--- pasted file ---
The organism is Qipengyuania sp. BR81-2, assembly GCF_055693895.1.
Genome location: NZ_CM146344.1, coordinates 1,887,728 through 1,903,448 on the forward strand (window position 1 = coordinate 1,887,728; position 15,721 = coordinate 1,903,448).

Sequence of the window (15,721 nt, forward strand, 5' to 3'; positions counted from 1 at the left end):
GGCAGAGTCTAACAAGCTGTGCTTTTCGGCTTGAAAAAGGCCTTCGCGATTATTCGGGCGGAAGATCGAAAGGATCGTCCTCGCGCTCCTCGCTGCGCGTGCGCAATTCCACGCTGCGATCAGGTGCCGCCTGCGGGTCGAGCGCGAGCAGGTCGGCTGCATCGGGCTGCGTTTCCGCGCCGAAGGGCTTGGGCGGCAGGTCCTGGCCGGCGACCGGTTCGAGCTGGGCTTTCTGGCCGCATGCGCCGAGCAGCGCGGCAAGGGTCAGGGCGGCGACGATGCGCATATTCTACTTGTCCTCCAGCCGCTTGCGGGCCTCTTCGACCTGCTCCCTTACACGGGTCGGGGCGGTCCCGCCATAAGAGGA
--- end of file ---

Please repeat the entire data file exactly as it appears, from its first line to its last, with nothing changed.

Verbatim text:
The organism is Qipengyuania sp. BR81-2, assembly GCF_055693895.1.
Genome location: NZ_CM146344.1, coordinates 1,887,728 through 1,903,448 on the forward strand (window position 1 = coordinate 1,887,728; position 15,721 = coordinate 1,903,448).

Sequence of the window (15,721 nt, forward strand, 5' to 3'; positions counted from 1 at the left end):
GGCAGAGTCTAACAAGCTGTGCTTTTCGGCTTGAAAAAGGCCTTCGCGATTATTCGGGCGGAAGATCGAAAGGATCGTCCTCGCGCTCCTCGCTGCGCGTGCGCAATTCCACGCTGCGATCAGGTGCCGCCTGCGGGTCGAGCGCGAGCAGGTCGGCTGCATCGGGCTGCGTTTCCGCGCCGAAGGGCTTGGGCGGCAGGTCCTGGCCGGCGACCGGTTCGAGCTGGGCTTTCTGGCCGCATGCGCCGAGCAGCGCGGCAAGGGTCAGGGCGGCGACGATGCGCATATTCTACTTGTCCTCCAGCCGCTTGCGGGCCTCTTCGACCTGCTCCCTTACACGGGTCGGGGCGGTCCCGCCATAAGAGGA